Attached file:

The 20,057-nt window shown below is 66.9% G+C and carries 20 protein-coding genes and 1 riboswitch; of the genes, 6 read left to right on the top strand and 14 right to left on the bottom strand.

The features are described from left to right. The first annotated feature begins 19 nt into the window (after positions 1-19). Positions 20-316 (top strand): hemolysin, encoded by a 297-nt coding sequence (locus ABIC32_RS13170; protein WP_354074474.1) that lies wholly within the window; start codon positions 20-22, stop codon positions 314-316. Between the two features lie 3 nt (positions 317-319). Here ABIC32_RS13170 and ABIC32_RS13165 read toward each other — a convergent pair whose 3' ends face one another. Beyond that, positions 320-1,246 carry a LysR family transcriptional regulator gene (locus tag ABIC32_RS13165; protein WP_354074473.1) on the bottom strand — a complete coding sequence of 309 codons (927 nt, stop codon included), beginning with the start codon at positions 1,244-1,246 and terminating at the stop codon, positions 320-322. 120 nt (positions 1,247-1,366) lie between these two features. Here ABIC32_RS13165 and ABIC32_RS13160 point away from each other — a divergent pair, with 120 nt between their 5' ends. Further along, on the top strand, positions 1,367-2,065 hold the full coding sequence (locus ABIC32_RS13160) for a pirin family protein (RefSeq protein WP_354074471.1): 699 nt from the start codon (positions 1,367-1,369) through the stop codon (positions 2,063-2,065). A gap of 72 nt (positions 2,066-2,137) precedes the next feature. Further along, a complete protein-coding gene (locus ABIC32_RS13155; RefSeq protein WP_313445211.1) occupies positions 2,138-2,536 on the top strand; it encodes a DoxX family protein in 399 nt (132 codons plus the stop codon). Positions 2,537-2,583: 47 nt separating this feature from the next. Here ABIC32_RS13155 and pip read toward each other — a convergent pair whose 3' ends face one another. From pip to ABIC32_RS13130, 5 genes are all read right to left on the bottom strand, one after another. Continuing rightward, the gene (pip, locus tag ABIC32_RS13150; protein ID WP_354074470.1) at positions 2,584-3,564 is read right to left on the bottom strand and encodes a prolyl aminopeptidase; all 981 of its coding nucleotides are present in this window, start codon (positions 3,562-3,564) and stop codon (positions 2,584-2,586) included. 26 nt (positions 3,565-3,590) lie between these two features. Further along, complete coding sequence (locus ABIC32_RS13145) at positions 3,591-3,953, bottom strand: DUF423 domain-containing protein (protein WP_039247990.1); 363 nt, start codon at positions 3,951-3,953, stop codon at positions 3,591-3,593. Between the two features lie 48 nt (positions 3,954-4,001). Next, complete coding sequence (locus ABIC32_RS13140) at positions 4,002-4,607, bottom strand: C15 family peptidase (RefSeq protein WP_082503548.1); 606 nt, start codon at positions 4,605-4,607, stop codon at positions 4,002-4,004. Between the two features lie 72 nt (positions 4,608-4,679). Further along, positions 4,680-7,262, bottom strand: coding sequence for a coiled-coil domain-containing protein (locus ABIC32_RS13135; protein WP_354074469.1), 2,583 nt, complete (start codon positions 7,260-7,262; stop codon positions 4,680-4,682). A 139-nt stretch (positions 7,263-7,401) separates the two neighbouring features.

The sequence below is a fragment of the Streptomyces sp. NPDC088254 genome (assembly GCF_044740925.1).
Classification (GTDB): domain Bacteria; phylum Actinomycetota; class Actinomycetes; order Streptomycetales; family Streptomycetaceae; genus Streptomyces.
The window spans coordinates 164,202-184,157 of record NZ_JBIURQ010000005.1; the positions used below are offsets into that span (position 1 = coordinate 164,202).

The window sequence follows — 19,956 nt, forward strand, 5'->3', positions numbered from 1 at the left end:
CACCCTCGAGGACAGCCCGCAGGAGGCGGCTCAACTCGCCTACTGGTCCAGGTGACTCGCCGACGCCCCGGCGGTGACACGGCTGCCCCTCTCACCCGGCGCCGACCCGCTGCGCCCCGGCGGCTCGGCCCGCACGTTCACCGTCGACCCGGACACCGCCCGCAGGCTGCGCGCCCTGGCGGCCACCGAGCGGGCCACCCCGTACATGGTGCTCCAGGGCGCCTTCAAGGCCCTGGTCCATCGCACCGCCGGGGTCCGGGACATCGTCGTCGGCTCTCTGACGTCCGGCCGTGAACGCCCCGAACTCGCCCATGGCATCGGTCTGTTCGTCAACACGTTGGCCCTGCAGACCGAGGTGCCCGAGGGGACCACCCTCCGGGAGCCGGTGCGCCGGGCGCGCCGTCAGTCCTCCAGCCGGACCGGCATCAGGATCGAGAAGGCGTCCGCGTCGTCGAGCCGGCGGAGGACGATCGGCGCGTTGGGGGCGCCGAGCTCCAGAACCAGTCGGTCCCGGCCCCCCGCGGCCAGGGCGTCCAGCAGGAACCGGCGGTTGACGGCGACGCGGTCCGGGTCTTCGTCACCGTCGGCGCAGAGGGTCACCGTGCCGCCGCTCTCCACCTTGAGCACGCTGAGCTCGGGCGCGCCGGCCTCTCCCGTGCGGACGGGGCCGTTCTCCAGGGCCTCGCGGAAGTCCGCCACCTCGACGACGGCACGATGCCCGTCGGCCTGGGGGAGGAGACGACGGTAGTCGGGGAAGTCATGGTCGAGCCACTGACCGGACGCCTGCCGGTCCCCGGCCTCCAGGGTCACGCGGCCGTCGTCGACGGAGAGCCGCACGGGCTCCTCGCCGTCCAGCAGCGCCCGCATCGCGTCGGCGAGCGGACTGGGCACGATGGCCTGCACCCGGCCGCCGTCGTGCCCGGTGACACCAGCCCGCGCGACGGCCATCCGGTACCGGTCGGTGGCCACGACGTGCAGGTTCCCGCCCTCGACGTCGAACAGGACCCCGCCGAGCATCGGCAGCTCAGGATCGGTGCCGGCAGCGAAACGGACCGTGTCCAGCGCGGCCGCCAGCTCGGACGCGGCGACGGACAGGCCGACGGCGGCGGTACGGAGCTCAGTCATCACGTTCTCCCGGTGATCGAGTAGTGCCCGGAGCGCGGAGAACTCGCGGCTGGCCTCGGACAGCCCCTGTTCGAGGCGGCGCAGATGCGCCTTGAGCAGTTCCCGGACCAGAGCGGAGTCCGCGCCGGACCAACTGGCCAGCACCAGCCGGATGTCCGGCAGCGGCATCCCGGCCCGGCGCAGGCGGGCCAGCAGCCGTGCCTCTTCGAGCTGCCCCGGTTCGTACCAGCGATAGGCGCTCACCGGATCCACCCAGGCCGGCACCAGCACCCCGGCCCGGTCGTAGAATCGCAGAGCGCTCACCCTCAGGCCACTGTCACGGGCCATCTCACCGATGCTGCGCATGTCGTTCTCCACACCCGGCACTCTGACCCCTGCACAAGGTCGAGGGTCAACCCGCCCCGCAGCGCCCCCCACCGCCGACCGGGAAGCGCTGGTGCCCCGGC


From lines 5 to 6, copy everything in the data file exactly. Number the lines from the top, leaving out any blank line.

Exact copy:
The window spans coordinates 164,202-184,157 of record NZ_JBIURQ010000005.1; the positions used below are offsets into that span (position 1 = coordinate 164,202).

The window sequence follows — 19,956 nt, forward strand, 5'->3', positions numbered from 1 at the left end: